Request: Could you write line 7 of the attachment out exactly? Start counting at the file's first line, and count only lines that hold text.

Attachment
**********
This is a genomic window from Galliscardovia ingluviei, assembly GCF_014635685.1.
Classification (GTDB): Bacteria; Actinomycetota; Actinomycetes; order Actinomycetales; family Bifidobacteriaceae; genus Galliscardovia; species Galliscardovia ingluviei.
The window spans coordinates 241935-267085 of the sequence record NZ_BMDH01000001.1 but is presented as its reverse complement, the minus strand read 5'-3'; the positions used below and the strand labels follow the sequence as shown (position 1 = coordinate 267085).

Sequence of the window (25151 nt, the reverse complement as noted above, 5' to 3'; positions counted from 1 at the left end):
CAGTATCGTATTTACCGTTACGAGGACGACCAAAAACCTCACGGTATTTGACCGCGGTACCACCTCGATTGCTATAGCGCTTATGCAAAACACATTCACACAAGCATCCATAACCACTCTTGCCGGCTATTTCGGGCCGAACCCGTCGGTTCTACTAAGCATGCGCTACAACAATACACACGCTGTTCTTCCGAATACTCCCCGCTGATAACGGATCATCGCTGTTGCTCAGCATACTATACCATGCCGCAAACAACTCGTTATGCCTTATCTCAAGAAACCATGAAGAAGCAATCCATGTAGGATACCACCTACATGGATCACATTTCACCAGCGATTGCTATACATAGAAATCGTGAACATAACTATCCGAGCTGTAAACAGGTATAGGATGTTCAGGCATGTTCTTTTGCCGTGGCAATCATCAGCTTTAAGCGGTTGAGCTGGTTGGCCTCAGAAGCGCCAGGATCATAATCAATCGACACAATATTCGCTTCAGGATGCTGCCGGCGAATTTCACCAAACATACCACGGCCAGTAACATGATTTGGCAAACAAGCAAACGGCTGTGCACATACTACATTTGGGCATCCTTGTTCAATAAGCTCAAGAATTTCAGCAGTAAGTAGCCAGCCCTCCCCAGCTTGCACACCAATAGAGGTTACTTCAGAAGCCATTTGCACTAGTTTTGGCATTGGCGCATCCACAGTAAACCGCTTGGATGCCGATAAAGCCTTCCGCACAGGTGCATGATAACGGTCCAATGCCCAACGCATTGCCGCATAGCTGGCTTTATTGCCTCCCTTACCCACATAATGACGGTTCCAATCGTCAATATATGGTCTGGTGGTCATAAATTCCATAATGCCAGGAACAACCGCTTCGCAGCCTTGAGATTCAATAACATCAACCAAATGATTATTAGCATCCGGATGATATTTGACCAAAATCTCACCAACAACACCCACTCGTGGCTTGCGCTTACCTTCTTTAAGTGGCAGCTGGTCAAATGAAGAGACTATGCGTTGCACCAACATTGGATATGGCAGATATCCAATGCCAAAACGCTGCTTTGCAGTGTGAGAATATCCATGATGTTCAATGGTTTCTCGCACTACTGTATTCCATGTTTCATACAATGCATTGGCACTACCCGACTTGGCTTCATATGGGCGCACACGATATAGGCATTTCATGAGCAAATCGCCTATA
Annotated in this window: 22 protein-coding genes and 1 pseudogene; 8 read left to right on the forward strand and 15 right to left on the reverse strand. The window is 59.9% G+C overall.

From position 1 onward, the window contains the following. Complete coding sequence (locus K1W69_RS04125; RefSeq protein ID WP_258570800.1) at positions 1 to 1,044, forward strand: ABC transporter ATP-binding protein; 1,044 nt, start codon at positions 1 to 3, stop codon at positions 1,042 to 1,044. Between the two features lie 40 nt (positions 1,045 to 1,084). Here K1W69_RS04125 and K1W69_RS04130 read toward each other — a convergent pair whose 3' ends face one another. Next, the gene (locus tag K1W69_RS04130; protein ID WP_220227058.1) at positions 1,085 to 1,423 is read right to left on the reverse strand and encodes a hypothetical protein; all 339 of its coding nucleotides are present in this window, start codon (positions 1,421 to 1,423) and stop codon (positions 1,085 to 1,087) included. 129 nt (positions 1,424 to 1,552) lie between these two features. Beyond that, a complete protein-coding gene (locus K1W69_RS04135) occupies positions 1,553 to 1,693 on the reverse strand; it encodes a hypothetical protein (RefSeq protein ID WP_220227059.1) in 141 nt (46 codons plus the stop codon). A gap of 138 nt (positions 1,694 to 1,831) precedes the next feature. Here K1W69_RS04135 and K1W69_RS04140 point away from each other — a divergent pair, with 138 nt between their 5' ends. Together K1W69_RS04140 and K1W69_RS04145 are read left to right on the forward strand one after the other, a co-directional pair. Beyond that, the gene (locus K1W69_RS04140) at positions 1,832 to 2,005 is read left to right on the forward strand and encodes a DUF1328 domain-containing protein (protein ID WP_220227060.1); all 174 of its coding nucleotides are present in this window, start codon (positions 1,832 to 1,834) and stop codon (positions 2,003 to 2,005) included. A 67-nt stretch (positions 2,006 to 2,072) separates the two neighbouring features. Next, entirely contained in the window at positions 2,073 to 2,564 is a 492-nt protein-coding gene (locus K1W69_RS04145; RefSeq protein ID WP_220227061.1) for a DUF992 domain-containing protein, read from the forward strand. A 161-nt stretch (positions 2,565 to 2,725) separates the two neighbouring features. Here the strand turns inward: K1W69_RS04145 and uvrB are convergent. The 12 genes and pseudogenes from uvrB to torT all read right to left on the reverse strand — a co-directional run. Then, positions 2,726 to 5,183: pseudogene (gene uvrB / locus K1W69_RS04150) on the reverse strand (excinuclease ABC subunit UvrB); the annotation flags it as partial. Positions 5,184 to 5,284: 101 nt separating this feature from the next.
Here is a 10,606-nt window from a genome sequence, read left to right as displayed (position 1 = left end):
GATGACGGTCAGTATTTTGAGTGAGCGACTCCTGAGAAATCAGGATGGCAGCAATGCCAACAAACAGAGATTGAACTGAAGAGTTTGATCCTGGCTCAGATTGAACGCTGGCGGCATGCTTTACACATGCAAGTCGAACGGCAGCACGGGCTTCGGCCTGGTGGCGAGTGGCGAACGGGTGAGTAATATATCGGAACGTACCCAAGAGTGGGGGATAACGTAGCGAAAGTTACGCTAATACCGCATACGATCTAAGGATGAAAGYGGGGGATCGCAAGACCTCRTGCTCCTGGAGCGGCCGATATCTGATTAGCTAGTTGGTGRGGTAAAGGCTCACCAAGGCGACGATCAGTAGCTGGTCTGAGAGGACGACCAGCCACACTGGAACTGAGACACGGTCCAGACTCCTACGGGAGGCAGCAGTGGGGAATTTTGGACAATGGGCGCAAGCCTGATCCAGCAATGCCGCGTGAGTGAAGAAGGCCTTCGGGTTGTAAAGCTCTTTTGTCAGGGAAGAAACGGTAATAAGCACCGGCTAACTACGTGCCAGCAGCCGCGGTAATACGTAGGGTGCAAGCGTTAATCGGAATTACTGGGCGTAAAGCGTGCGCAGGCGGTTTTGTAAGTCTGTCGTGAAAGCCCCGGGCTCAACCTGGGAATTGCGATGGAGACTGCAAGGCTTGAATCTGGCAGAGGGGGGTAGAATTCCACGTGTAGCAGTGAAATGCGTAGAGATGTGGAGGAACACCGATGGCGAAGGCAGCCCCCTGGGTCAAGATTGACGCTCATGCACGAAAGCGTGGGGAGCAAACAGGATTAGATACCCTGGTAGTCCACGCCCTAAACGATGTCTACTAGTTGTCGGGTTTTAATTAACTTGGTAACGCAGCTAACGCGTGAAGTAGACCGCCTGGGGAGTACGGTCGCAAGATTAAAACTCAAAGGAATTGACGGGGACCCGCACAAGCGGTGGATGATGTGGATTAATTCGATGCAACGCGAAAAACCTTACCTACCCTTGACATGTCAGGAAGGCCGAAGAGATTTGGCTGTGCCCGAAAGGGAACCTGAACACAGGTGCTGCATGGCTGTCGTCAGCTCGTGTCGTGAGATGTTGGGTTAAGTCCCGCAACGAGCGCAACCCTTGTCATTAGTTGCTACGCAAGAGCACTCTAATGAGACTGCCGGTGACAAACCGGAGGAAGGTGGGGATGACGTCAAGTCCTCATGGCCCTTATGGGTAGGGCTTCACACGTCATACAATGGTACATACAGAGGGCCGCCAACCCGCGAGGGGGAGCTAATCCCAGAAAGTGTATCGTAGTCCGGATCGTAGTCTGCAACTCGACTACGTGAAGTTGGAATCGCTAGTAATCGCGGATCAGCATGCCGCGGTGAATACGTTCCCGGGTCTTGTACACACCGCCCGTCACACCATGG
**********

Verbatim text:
From position 1 onward, the window contains the following. Complete coding sequence (locus K1W69_RS04125; RefSeq protein ID WP_258570800.1) at positions 1 to 1,044, forward strand: ABC transporter ATP-binding protein; 1,044 nt, start codon at positions 1 to 3, stop codon at positions 1,042 to 1,044. Between the two features lie 40 nt (positions 1,045 to 1,084). Here K1W69_RS04125 and K1W69_RS04130 read toward each other — a convergent pair whose 3' ends face one another. Next, the gene (locus tag K1W69_RS04130; protein ID WP_220227058.1) at positions 1,085 to 1,423 is read right to left on the reverse strand and encodes a hypothetical protein; all 339 of its coding nucleotides are present in this window, start codon (positions 1,421 to 1,423) and stop codon (positions 1,085 to 1,087) included. 129 nt (positions 1,424 to 1,552) lie between these two features. Beyond that, a complete protein-coding gene (locus K1W69_RS04135) occupies positions 1,553 to 1,693 on the reverse strand; it encodes a hypothetical protein (RefSeq protein ID WP_220227059.1) in 141 nt (46 codons plus the stop codon). A gap of 138 nt (positions 1,694 to 1,831) precedes the next feature. Here K1W69_RS04135 and K1W69_RS04140 point away from each other — a divergent pair, with 138 nt between their 5' ends. Together K1W69_RS04140 and K1W69_RS04145 are read left to right on the forward strand one after the other, a co-directional pair. Beyond that, the gene (locus K1W69_RS04140) at positions 1,832 to 2,005 is read left to right on the forward strand and encodes a DUF1328 domain-containing protein (protein ID WP_220227060.1); all 174 of its coding nucleotides are present in this window, start codon (positions 1,832 to 1,834) and stop codon (positions 2,003 to 2,005) included. A 67-nt stretch (positions 2,006 to 2,072) separates the two neighbouring features. Next, entirely contained in the window at positions 2,073 to 2,564 is a 492-nt protein-coding gene (locus K1W69_RS04145; RefSeq protein ID WP_220227061.1) for a DUF992 domain-containing protein, read from the forward strand. A 161-nt stretch (positions 2,565 to 2,725) separates the two neighbouring features. Here the strand turns inward: K1W69_RS04145 and uvrB are convergent. The 12 genes and pseudogenes from uvrB to torT all read right to left on the reverse strand — a co-directional run. Then, positions 2,726 to 5,183: pseudogene (gene uvrB / locus K1W69_RS04150) on the reverse strand (excinuclease ABC subunit UvrB); the annotation flags it as partial. Positions 5,184 to 5,284: 101 nt separating this feature from the next.